I, ZOMBIE by Hugh Howey
There are conventions that are common to each type of monster story: vampires suck blood, werewolves grow hair, and zombies are mindless, out-of-control creatures whose only thoughts—if they can be said to have any at all—are to kill and eat living people.
But what if zombies were not exactly like that… mindless, I mean. What if a zombie’s brain was a still-functioning, still-thinking organ trapped within a body that it couldn’t control, a body that obeyed its own primal instincts (and, yes, hungers) irrespective of what that body’s conscious mind wanted it to do.
The mind, the consciousness, the *person* within that shuffling hulk would be forced to watch as that body stalked, killed, and ate anyone in its path—friend, foe, or family alike—all the while screaming silently in horror, disgust, and despair at its own inability to prevent the inevitable.
This is the affliction that Hugh Howey gives us in his novel I, ZOMBIE, and it is a monstrous affliction, indeed!
Mr. Howey is a truly talented writer. That is not to say that I, or anyone, would like everything that he writes, but he is, without a doubt, one of our greatest living storytellers. As he puts down his well-chosen words he places you, the reader, firmly within the story that has created, whether you want to be there or not, whether you are comfortable with what you are experiencing or not, and he doesn’t let you leave until he’s damn good and ready.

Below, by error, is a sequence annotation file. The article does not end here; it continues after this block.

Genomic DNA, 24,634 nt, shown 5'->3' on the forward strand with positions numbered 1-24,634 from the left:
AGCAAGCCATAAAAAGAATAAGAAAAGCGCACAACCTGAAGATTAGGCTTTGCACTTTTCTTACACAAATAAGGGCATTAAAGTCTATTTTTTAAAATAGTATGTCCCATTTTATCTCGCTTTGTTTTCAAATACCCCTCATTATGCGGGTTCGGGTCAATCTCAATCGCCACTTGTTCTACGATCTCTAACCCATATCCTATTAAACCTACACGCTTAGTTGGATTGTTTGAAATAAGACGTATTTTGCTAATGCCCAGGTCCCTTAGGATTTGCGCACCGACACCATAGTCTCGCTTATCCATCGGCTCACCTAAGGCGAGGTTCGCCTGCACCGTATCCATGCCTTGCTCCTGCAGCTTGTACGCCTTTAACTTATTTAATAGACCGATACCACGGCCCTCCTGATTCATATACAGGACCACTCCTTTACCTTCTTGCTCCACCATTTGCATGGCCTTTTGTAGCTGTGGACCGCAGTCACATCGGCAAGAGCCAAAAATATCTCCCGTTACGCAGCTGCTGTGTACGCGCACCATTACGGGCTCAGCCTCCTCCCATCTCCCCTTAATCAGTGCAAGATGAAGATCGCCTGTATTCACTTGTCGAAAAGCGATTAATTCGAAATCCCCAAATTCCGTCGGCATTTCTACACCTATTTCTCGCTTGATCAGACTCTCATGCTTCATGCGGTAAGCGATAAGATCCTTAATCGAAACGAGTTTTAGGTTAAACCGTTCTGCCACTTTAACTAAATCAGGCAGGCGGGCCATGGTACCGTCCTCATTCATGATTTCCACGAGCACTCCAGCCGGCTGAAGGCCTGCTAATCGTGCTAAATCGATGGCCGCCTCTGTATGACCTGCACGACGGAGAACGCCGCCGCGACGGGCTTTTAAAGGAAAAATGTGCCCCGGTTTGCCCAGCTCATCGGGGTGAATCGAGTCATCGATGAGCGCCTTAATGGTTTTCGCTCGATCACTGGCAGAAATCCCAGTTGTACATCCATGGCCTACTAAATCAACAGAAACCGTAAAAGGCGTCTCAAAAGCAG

I, ZOMBIE is a long, thorough, and well-thought-out examination of what it would be like to be a zombie of that aforementioned type: a mindful brain within a mindless body. The book’s tone, its emphasis on character more than on action, its examination of the motivations of those characters rather than merely the mayhem that they cause, all serve to drag this book, kicking and screaming, out of the usual mash of genre trash and into the lofty legions of—dare I say it—the literary novel.
It is a lonely loft, that of the literary zombie novel. Mr. Howey’s book is one of only two of which I am aware, the other being ZONE ONE by the Pulitzer-nominated, MacArthur-Fellowship-winning novelist Colson Whitehead. The fact that Mr. Howey’s zombie novel has not received the same attention from the same mainstream publications that Mr. Whitehead’s book has (those being the likes of Esquire and The New York Times) is, I believe, not because of any perceived difference in the quality of the writing. I have read both books and, to my mind, there is none. There is, however, a distinct difference in point of view—that of the survivors in Mr. Whitehead’s novel, that of the monsters in Mr. Howey’s—and that difference makes all the difference. It’s bad enough to be living through a zombie apocalypse, even vicariously as the reader of a book. To experience it as one of its perpetrators, however unwilling that perpetrator might be, will undoubtedly be just too much for some.
Which brings me to this: I, ZOMBIE is not an easy novel to read. That is to say: it is not a comfortable book, even of its kind. But it is, without a doubt, one of the most intelligently written zombie novels to be found anywhere.